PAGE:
Ford Motor Company (NYSE:F) said last week that its adjusted pre-tax profit for 2017 was $8.4 billion, down 18.4% from its 2016 result. But its net income rose a whopping 65% to $7.6 billion for the year -- a $3 billion year-over-year improvement

If you were paying attention during 2017, the lower pre-tax profit shouldn't have been much of a surprise. Ford has been dealing with higher commodity costs and some unfavorable exchange-rate movements (mostly related to Brexit) all year. 

But consider: In 2016, Ford earned $10.3 billion in adjusted pre-tax income, and $4.6 billion in net income -- a difference of $5.7 billion. In 2017, its adjusted pre-tax income was $8.4 billion and its net income was $7.6 billion, a difference of about $800 million. 

Subtract $800 million from $5.7 billion, and we see that the difference between Ford's pre-tax and after-tax profit improved by a whopping $4.9 billion year-over-year. Where did that come from? 

The answer lies in two arcane corners of Ford's financial report: Pensions and taxes. 

A $3 billion "gain" from a pension forecast

At the end of every year, Ford recalculates its likely pension obligations in light of changes to things like interest rates, a process that Ford refers to as "remeasurement." The changes (for better or worse) appear as a special item in the fourth quarter of every year.

In 2016, the discount rate dropped, raising Ford's pension liability significantly: The company took a special item of almost $3 billion related to its annual pension remeasurement in the fourth quarter of 2016.

Shanks is shown in front of a blue Ford Mustang.

Ford's chief financial officer, Bob Shanks. Image source: Ford Motor Company.

Needless to say, that put a big dent in its 2016 net income. But as Ford CFO Bob Shanks explained to me in an interview last week, the impact of Ford's 2017 remeasurement was much less dramatic -- and it was more than offset by another pension-related gain. 

I think the number was $162 [million] actually, in terms of the remeasurement. But also, incremental to that, we made a change to our general retirement plan for salaried employees in the U.S., and that also generated a pension curtailment of a positive $350 million or so. So you have to look at those two together as a positive versus that negative $3 billion impact last year. 

Simply put, Ford's pension-related special items went from a $3 billion negative in 2016 to a gain of about $192 million in 2017. 

That was obviously a big piece of Ford's year-over-year improvement in net income. But there was more to the story, and it involves Ford's tax payments.

How Ford gave itself a tax break in 2017

Ford also got some big breaks on taxes in 2017. Earlier in the year, in anticipation of likely changes to the U.S. tax laws, Ford's tax office began working to identify tax credits it could take during 2017, largely related to past losses in Ford's overseas business units. Those tax credits weren't small potatoes: $421 million in the second quarter, and another $266 million in the third.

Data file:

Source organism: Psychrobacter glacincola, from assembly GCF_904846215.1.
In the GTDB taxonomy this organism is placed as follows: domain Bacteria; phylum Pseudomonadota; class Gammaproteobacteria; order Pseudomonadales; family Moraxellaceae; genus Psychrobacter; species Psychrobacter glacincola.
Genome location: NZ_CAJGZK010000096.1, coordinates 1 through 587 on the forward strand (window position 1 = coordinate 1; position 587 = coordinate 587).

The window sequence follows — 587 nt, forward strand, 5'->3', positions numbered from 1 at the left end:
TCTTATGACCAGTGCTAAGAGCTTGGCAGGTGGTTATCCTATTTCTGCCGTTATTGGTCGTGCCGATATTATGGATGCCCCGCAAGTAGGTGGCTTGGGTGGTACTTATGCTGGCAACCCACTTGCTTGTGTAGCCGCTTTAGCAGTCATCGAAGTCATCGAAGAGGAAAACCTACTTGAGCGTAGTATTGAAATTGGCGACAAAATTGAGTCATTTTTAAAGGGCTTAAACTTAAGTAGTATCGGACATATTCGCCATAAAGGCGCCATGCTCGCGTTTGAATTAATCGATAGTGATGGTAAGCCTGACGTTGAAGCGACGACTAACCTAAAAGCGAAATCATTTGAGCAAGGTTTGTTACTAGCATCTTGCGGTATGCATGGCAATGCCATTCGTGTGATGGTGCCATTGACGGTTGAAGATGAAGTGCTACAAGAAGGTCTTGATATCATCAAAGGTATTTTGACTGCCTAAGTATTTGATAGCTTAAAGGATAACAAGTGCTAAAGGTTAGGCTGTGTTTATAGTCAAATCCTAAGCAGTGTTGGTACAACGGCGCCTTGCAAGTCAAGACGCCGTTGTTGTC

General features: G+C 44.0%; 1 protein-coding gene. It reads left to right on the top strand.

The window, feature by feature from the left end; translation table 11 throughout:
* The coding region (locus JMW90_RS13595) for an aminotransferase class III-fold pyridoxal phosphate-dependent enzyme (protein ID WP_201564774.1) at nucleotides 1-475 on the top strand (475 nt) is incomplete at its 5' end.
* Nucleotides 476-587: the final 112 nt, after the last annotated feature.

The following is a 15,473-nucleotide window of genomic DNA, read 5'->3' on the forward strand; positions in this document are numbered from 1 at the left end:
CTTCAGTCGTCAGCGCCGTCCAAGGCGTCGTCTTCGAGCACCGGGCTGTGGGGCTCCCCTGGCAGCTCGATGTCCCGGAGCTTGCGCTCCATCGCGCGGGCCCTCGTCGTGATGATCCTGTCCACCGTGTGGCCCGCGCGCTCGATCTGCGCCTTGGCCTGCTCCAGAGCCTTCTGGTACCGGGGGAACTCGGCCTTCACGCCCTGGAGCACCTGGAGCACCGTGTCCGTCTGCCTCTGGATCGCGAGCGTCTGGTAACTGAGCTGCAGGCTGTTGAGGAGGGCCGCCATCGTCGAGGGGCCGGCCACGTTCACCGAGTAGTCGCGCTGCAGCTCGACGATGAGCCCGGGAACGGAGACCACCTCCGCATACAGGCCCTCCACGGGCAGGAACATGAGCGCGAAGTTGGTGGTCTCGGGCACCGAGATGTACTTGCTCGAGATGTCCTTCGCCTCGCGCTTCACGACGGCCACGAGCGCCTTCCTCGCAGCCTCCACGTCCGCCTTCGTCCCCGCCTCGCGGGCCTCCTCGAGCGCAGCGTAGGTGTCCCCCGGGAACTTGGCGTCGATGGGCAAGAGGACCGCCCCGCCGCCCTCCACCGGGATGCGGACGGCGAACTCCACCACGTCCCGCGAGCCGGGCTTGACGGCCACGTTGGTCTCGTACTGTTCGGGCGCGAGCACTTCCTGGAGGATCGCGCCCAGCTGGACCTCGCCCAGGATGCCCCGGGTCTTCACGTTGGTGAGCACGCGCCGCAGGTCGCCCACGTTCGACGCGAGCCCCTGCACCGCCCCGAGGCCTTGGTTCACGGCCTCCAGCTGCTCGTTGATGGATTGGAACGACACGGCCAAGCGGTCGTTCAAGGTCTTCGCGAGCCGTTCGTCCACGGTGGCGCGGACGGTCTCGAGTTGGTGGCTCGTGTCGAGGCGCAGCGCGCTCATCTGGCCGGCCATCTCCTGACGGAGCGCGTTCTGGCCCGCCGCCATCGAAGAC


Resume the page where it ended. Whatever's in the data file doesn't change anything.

Ford got more help from the new Tax Reform Act once it was passed. The net of the changes related to the Tax Reform Act boosted Ford's 2017 bottom line by about $400 million, Shanks said. 

The upshot? Ford will pay about $1.3 billion in income taxes in 2017, less than half of the $3.3 billion it paid in 2016. Or put another way, thanks to the new U.S. tax laws and Ford's year-long campaign to realize tax breaks, Ford's adjusted effective tax rate fell from 31.9% in 2016 to just 15.3% in 2017. 

By the way, those tax breaks may seem like one-time flukes, but -- at least for the time being -- the lower rate is the new normal for Ford's taxes. Ford's 2018 guidance predicts an adjusted effective tax rate of "about 15%" this year. 

The upshot: A $5 billion swing in favor of Ford's bottom line

To sum up: Ford got a little over $3 billion in year-over-year improvement from its pension remeasurement and other pension-related changes. Those were a huge hit in 2016, but a small benefit this time around.

Meanwhile, Ford's estimated income taxes were about $2 billion less in 2017 versus 2016, thanks in part to the new tax law -- and in part to some smart work done by Ford's tax folks before the law went into effect. 

Of course, there are a lot of moving parts in Ford's finances, and other factors had an impact on the year-over-year improvement in Ford's after-tax profit. But as we've seen, the pension and tax changes account for much of the story. 

For shareholders, that's both good and worrisome: More net income is good, of course, but that pre-tax profit decline is still a concern. 

John Rosevear owns shares of Ford. The Motley Fool owns shares of and recommends Ford. The Motley Fool has a disclosure policy.